Sudia's proposed system uses multiple financial institutions as trustees to hold key fragments. He argues that this system preserves sender-receiver independence and international autonomy while providing stringent auditing of law enforcement and national security access and meaningful financial responsibility for security breaches. According to Sudia, the system was praised by the FBI and NSA, but was never built due to doubts over market demand, the absence of requirements, and "vehement public vilification of the escrow concept."

"There is nothing magic about banks and trust companies, but they constitute an existing secure and regulated infrastructure that is relatively close to what is needed for key storage and access," wrote Sudia. "They have substantial minimum capital requirements; their managers face criminal penalties for violations of trust; they are subject to frequent audits and inspections; and if they "fail," a formal process exists for state or federal regulators to seize and merge them into another solvent entity, assuring continuity of services."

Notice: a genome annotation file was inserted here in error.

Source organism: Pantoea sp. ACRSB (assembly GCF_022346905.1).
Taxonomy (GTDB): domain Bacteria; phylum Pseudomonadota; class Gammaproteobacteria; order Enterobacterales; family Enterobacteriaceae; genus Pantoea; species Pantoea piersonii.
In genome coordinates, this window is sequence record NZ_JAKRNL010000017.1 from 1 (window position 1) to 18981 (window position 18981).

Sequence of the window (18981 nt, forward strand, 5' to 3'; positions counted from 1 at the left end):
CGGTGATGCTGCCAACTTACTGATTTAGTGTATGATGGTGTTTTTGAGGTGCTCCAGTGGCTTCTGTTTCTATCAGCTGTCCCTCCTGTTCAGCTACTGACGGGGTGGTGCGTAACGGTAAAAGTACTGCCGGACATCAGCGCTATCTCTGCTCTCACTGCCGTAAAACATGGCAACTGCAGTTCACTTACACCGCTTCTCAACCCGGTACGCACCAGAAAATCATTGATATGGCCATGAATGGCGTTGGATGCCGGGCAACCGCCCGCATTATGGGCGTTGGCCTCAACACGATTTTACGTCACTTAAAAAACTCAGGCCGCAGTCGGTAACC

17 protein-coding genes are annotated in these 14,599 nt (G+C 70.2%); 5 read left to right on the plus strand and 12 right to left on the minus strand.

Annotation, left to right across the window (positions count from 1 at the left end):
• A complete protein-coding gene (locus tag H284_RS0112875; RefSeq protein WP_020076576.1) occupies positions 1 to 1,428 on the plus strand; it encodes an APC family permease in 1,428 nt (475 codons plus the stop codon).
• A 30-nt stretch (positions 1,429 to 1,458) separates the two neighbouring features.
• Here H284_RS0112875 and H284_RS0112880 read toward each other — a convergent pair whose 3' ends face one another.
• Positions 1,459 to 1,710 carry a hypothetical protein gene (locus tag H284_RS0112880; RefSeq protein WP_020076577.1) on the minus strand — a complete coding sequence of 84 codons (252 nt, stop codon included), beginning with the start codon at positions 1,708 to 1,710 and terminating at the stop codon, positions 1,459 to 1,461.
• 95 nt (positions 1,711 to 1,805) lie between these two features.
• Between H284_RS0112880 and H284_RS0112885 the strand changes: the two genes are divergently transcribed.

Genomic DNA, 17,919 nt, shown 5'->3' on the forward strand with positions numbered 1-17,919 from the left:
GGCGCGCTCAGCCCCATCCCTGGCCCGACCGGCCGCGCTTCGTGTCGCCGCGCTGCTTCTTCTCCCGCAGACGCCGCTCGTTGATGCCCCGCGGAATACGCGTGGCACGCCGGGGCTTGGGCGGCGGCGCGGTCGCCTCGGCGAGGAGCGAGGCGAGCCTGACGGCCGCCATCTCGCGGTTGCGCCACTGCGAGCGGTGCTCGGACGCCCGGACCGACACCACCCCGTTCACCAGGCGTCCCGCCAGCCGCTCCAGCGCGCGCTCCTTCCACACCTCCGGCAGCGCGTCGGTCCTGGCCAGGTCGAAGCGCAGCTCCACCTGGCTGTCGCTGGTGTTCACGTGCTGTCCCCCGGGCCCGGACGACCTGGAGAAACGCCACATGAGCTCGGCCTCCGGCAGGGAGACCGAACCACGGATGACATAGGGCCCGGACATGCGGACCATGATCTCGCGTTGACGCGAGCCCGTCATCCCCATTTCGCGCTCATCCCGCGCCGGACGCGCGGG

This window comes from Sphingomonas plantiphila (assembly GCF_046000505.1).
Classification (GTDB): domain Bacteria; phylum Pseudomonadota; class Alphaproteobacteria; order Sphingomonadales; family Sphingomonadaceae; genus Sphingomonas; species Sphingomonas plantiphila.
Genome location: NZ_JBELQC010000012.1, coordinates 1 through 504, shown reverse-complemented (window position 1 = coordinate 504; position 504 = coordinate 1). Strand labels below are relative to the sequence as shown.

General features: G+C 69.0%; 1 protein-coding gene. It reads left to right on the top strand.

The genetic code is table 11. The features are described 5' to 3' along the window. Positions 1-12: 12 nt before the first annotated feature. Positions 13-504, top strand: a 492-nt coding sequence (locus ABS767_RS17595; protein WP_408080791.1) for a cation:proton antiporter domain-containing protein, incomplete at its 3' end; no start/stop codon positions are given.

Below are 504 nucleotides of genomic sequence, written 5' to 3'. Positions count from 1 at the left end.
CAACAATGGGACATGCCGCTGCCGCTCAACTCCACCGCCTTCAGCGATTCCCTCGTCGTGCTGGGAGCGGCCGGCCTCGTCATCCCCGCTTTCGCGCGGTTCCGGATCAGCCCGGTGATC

Sudia argued Monday that building this type of key recovery systems is still feasible. "We did not loose on technical feasibility, we lost because the civil liberties people are the ones whose trounced the whole thing," said Sudia. "This is a challenge to be sure, but it is not outside the range of possibility to distribute risk adequately and to assure that if problems do occur, there is a level of assurance or capital base to recompense the losses."